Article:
“Increased secrecy breeds corruption” – WikiLeaks spokesperson
”There has to be a change in the policy of increased secrecy that we have seen in the last decade since 9/11,” he said. “There is an unhealthy progress that we are seeing with increased government secrecy. At the same time, the privacy of individuals is decreasing. That is not a very good equation. Increased secrecy breeds corruption.”
Co-founder of the Iraq Body Count, John Sloboda, said that WikiLeaks revelations are crucial to Iraqi families who have lost their loved ones.
”Knowing about death in war is probably the most important thing for any family who has lost someone,” he said. “We know that when our soldiers die, it is front page news in our country the next day. The Iraqi people have not had that privilege. Many people have died anonymous, terrible deaths at the hands of assassins, torturers, check point killings, suicide bombings and their deaths have not been properly, fully acknowledged.”
”Until that acknowledgement is present, A – the Iraqi people can never move on but B- we can never actually assess the full cost of what has been done, partly through our taxes, to help us understand whether we should ever support that kind of thing in the future,” Sloboda added.
According to human right lawyer Phil Shiner, the latest leak gives shocking details of civilian deaths UK courts needs to address.
”There are whole ranges of cases which we already know about of Iraqis being killed,” he said. “I mentioned the 8-year-old girl playing in the street in broad daylight, when a tank comes round the corner. How anyone could think a small girl in a yellow dress represents such a threat to UK force that she has to be killed, I have no idea.”
The documents highlight the lack of concern of civilian life, he said.
While in training to go to war, Stieber explained battle cries and songs constantly mentioned the killing and targeting of civilians.
“We would sing songs talking about killing civilians. We would have battle cries, like ‘kill them all, let God sort them out.’ In training you might not think it’s a huge thing and then you get to the battlefield and slowly reinforce those ideas and combine that with trying to keep yourself safe,” said Stieber.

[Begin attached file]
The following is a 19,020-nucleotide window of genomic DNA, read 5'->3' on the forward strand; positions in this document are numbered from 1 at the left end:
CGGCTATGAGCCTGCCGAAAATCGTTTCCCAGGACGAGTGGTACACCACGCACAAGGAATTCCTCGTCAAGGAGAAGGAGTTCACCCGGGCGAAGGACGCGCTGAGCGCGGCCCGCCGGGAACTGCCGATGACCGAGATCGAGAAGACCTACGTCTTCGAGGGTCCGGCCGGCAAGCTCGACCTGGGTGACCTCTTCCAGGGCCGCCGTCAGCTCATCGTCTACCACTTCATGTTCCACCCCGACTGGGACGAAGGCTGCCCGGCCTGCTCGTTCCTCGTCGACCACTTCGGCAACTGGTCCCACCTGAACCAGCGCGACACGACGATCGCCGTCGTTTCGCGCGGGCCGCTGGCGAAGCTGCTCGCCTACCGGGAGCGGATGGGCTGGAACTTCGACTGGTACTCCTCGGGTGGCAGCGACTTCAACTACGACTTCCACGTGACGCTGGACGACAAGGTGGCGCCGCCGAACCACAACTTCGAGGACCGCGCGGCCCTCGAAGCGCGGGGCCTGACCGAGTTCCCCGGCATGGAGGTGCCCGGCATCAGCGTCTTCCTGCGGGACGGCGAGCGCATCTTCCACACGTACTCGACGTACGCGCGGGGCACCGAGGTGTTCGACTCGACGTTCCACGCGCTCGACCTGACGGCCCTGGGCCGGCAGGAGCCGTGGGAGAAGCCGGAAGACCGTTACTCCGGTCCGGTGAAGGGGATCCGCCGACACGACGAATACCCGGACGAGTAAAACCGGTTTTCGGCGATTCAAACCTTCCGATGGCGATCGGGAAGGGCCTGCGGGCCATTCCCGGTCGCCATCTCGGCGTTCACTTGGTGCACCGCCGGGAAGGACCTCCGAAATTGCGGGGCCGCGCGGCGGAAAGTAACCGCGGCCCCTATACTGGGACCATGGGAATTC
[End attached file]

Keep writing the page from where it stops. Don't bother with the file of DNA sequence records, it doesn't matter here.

Iraqi civilians were not high on the priority list; they were expendable, explained Stieber. Military policies ignored the humanity of Iraqi civilians, US troops were allowed to open fire on large groups after explosions regardless of who was there as a means to intimidate the local population and send a message.
When Stieber complained about the policies or spoke with senior officers, he was told the policies came from higher up and there was nothing that could be done. Essentially, the notion ‘the end justifies the means’ was in place.
With the release of new information more people can now call into question many of the policies he once questions, said Stieber.
Ray McGovern, a former CIA analyst, explained the leaked documents show precisely what one would expect from a war of aggression.
The documents highlighted an “accumulated evil,” including torture, kidnapping, and the killing of civilians.
“WikiLeaks has done a great service to our country by exposing that,” said McGovern. “The mainstream media won’t make it easy for people to learn the truth.”
Injustice must be exposed to the national opinion. Without WikiLeaks this rarely occurs in the United States.
The US media has hardly covered the WikiLeaks story, with the exception highlighting calls for the prosecution of Assange and others involved with WikiLeaks.
Seeking legal action or prosecution against Assange, as opposed to those guilty of the atrocities, is simply shooting the messenger, explained McGovern.
The US government argued the leaks are endangering the lives of sources overseas although there has been no serious damage to sources. In fact, the Pentagon had the option to edit out names of those who might be put in danger. They refused.